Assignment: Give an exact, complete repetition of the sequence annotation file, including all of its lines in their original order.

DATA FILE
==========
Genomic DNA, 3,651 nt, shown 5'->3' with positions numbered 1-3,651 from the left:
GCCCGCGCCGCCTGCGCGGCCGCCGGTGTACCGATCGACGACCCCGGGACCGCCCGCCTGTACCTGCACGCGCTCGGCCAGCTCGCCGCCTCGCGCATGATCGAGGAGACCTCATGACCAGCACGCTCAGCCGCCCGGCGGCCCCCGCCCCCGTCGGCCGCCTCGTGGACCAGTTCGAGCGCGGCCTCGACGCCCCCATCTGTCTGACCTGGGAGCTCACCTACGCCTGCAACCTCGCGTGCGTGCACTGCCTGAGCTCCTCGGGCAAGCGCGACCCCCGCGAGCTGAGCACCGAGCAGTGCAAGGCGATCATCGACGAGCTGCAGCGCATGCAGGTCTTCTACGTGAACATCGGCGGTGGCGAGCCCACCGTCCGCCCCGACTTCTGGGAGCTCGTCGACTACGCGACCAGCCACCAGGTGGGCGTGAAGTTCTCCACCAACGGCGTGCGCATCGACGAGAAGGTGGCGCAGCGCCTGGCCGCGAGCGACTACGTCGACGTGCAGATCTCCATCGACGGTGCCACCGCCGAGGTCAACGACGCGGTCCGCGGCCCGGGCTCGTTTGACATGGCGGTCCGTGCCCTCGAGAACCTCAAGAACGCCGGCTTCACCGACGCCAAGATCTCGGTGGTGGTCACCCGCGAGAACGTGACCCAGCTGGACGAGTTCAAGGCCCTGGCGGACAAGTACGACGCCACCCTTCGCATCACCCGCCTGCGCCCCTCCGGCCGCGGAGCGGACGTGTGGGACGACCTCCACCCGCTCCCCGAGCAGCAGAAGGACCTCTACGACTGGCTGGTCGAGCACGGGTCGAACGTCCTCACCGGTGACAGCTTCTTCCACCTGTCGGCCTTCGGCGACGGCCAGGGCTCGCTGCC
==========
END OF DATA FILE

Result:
Genomic DNA, 3,651 nt, shown 5'->3' with positions numbered 1-3,651 from the left:
GCCCGCGCCGCCTGCGCGGCCGCCGGTGTACCGATCGACGACCCCGGGACCGCCCGCCTGTACCTGCACGCGCTCGGCCAGCTCGCCGCCTCGCGCATGATCGAGGAGACCTCATGACCAGCACGCTCAGCCGCCCGGCGGCCCCCGCCCCCGTCGGCCGCCTCGTGGACCAGTTCGAGCGCGGCCTCGACGCCCCCATCTGTCTGACCTGGGAGCTCACCTACGCCTGCAACCTCGCGTGCGTGCACTGCCTGAGCTCCTCGGGCAAGCGCGACCCCCGCGAGCTGAGCACCGAGCAGTGCAAGGCGATCATCGACGAGCTGCAGCGCATGCAGGTCTTCTACGTGAACATCGGCGGTGGCGAGCCCACCGTCCGCCCCGACTTCTGGGAGCTCGTCGACTACGCGACCAGCCACCAGGTGGGCGTGAAGTTCTCCACCAACGGCGTGCGCATCGACGAGAAGGTGGCGCAGCGCCTGGCCGCGAGCGACTACGTCGACGTGCAGATCTCCATCGACGGTGCCACCGCCGAGGTCAACGACGCGGTCCGCGGCCCGGGCTCGTTTGACATGGCGGTCCGTGCCCTCGAGAACCTCAAGAACGCCGGCTTCACCGACGCCAAGATCTCGGTGGTGGTCACCCGCGAGAACGTGACCCAGCTGGACGAGTTCAAGGCCCTGGCGGACAAGTACGACGCCACCCTTCGCATCACCCGCCTGCGCCCCTCCGGCCGCGGAGCGGACGTGTGGGACGACCTCCACCCGCTCCCCGAGCAGCAGAAGGACCTCTACGACTGGCTGGTCGAGCACGGGTCGAACGTCCTCACCGGTGACAGCTTCTTCCACCTGTCGGCCTTCGGCGACGGCCAGGGCTCGCTGCC